Economy

Toy story

Toymaking capital of world is finding times tough

Heading somewhere new

Li Ka-Shing, Asia’s richest man, didn’t get his start in property. Like many tycoons of his era, Li first made his first fortune from making plastic flowers and toys.

Long before Hong Kong became the financial centre it is today, toys were a major export-earner. The territories factories spurred the development of support industries like model makers and mould manufacturers. Hundreds of trading companies linked the Cantonese-speaking firms with the major Western buyers who controlled the leading toy brands.

But as Hong Kong’s toy industry grew, so did the costs of doing business there. By the early 1980s Shenzhen had become a Special Economic Zone just across the border, tariff-free and open to foreign investment. And Dongguan, a neighbouring city in Guangdong province, began to steal Hong Kong’s business. Within a few short years, most of it was gone. Dongguan was now the hub, producing more than half of China’s toy output, or about a third of the global total.

But now it seems like the toy capital is moving once more, as factories depart Dongguan for production further inland or relocate to cheaper Southeast Asian locations. According to media reports, 20% of Dongguan’s smaller toy producers have closed this year.

“When our friends in the toy business got together, we used to say hello by asking ‘how much have you made this year?’ But now, we ask ‘can you survive this year?’ Many manufacturers only aim to break even now, and that’s considered some sort of triumph,” says Ma Fei, general manager of Win Fai Foam Products.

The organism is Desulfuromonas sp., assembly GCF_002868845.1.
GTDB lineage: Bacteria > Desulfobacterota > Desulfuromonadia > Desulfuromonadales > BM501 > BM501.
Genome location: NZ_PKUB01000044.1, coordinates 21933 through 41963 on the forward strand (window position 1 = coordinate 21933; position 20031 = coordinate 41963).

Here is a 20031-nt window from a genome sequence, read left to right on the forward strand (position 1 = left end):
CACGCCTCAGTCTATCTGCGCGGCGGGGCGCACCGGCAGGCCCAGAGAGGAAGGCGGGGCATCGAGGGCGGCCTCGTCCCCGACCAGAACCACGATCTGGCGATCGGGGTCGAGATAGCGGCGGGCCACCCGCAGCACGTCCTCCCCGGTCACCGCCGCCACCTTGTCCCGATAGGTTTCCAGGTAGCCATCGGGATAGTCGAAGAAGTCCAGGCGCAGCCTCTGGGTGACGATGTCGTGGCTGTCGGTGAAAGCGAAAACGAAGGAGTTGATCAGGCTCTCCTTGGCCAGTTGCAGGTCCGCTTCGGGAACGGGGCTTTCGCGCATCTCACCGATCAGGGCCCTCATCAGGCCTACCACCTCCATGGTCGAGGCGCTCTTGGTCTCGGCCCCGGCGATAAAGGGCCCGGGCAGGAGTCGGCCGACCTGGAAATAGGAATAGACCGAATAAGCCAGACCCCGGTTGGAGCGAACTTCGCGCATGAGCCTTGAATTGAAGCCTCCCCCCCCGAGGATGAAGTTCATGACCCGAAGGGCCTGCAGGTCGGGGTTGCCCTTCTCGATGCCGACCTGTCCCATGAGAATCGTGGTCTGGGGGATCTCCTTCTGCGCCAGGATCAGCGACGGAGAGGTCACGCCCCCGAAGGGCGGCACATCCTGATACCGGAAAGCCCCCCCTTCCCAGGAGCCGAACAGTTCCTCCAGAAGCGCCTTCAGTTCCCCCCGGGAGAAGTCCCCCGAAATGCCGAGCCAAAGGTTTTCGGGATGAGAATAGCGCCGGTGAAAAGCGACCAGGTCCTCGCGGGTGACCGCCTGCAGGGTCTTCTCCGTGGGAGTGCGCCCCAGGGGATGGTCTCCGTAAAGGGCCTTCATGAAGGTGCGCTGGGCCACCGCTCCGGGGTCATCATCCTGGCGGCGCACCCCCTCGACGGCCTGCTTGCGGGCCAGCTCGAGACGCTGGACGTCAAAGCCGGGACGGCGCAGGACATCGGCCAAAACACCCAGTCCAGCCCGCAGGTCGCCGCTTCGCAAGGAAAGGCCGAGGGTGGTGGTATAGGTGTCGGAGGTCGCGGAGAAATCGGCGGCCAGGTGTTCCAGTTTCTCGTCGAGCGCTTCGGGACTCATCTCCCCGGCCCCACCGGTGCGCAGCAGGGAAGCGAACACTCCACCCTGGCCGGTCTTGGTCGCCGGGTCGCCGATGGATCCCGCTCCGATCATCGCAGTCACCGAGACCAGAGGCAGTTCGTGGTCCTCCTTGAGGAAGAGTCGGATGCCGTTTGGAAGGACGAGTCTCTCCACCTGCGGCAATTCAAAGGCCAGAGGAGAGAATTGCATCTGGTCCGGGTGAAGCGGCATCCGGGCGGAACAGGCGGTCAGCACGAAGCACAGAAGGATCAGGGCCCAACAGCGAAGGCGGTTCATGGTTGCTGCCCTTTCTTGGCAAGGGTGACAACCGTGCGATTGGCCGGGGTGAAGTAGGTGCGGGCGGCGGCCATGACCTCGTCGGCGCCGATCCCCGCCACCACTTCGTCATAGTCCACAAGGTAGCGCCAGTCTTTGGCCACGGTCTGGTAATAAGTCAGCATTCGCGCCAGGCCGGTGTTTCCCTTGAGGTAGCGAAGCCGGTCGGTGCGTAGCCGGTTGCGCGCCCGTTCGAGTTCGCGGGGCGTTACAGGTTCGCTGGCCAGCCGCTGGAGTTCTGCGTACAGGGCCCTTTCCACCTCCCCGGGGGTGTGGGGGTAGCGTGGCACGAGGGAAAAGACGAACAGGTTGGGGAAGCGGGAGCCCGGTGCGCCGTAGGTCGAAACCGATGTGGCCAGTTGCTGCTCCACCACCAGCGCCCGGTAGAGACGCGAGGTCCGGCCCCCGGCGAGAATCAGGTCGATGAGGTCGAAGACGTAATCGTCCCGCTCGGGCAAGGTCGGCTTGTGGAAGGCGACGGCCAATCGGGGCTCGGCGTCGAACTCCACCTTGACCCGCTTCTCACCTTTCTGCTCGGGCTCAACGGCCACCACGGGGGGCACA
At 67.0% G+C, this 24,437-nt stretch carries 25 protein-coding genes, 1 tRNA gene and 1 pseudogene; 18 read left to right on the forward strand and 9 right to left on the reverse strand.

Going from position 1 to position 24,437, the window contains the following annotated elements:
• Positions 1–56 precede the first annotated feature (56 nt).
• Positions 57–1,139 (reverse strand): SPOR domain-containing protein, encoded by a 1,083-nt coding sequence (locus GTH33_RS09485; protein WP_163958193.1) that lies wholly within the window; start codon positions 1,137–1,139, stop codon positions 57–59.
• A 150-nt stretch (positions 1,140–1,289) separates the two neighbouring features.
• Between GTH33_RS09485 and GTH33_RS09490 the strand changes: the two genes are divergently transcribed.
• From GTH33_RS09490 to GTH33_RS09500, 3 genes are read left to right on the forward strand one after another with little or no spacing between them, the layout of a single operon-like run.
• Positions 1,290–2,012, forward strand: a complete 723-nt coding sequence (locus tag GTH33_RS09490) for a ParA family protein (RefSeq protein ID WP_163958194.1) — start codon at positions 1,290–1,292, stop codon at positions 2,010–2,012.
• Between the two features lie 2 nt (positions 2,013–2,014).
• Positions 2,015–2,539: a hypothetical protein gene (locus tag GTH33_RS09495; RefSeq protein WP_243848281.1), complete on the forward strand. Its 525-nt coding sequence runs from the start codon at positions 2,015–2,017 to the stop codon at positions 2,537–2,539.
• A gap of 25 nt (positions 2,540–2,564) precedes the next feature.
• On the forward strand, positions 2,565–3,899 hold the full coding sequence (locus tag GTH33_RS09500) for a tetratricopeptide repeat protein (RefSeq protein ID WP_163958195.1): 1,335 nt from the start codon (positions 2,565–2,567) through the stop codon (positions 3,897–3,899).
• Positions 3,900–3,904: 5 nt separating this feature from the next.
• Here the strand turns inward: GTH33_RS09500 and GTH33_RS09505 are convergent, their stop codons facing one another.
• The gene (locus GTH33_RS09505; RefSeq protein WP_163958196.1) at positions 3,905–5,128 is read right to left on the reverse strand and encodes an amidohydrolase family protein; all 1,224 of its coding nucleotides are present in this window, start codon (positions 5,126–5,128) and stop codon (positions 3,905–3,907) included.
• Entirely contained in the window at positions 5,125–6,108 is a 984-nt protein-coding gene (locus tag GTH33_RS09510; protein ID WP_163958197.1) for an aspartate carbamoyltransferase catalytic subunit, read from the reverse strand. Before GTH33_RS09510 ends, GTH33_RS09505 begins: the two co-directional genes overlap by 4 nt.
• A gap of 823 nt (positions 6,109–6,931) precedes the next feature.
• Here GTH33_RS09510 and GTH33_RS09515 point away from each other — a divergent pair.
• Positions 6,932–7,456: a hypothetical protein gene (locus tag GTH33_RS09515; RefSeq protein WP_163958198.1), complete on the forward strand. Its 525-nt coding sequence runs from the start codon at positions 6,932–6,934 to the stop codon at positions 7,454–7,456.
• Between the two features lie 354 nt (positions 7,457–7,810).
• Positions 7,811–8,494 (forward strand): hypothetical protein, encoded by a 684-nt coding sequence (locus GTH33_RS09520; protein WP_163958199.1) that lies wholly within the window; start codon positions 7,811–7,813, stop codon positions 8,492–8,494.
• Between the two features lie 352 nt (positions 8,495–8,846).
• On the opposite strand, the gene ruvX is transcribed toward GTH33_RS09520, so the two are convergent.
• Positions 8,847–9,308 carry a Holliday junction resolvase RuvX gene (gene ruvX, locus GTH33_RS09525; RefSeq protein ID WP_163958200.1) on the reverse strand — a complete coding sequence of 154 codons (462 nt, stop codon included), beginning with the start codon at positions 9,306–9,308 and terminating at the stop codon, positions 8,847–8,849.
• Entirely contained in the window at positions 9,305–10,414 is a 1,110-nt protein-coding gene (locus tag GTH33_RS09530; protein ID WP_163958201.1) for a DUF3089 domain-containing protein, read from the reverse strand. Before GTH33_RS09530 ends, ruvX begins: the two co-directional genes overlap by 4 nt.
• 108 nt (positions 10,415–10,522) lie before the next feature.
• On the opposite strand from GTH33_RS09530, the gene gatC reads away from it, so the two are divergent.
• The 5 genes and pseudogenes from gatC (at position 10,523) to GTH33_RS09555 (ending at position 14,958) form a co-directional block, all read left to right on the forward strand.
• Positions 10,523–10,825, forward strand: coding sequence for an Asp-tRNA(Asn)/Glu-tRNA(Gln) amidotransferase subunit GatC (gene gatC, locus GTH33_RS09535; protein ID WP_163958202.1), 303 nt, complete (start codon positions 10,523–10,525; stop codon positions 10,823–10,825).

Dongguan’s busy season usually runs from June to October, meeting orders in the months before Christmas. This year, business has been slow. “We haven’t received any new orders since August. Obviously, the demand for toys has been shrinking drastically,” Zhou Zhiming, board chairman of Shengda Clothes told National Business Daily.

It sounds like an anxious time. “We worry about whether we will get any orders and when we do receive them we worry about not having enough workers. After production, we worry about whether the quality is up to par, and whether we will have to offer refunds. And even if there is no problem with the quality we worry about not being able to collect the money,” says Hu Huqiang, the owner of Songzhan Plastic Works, which specialises in Christmas orders.

Of course, a major contributor to Dongguan’s problems is that most of its toymakers are original equipment manufacturers (OEMs) with minimal pricing power and less financial strength to withstand market downturns.

“If you have a brand, your own line and your own product plus creativity, this will make you stronger,” Jean Xueref, the president of Hong Kong Magic, a toy company with operations in Dongguan, told the South China Morning Post.

“We survive now because of the creativity. That’s the best.”

The contraction in manufacturing activities in Dongguan is also forcing the city’s authorities to rethink how to attract new businesses to locate there. Previously, much of the local economy has been based around smaller, low-technology and labour-intensive concerns. But now the city government is hoping to become more like its neighbour Shenzhen, where factories the size of mini-cities are producing products for international brands like Apple and Nintendo. Shenzhen is also home to two of China’s better-known tech firms, ZTE and Huawei.

But transforming so quickly into a more resilient industrial base is easier said than done. Amid a series of new projects and policies promoting Dongguan as a more sophisticated manufacturing hub, the high-tech industrial park Changping Innovation and Technology Centre is still half empty nearly four years after opening, Reuters reports…


© ChinTell Ltd. All rights reserved.

Exclusively sponsored by HSBC.

The Week in China website and the weekly magazine publications are owned and maintained by ChinTell Limited, Hong Kong. Neither HSBC nor any member of the HSBC group of companies ("HSBC") endorses the contents and/or is involved in selecting, creating or editing the contents of the Week in China website or the Week in China magazine. The views expressed in these publications are solely the views of ChinTell Limited and do not necessarily reflect the views or investment ideas of HSBC. No responsibility will therefore be assumed by HSBC for the contents of these publications or for the errors or omissions therein.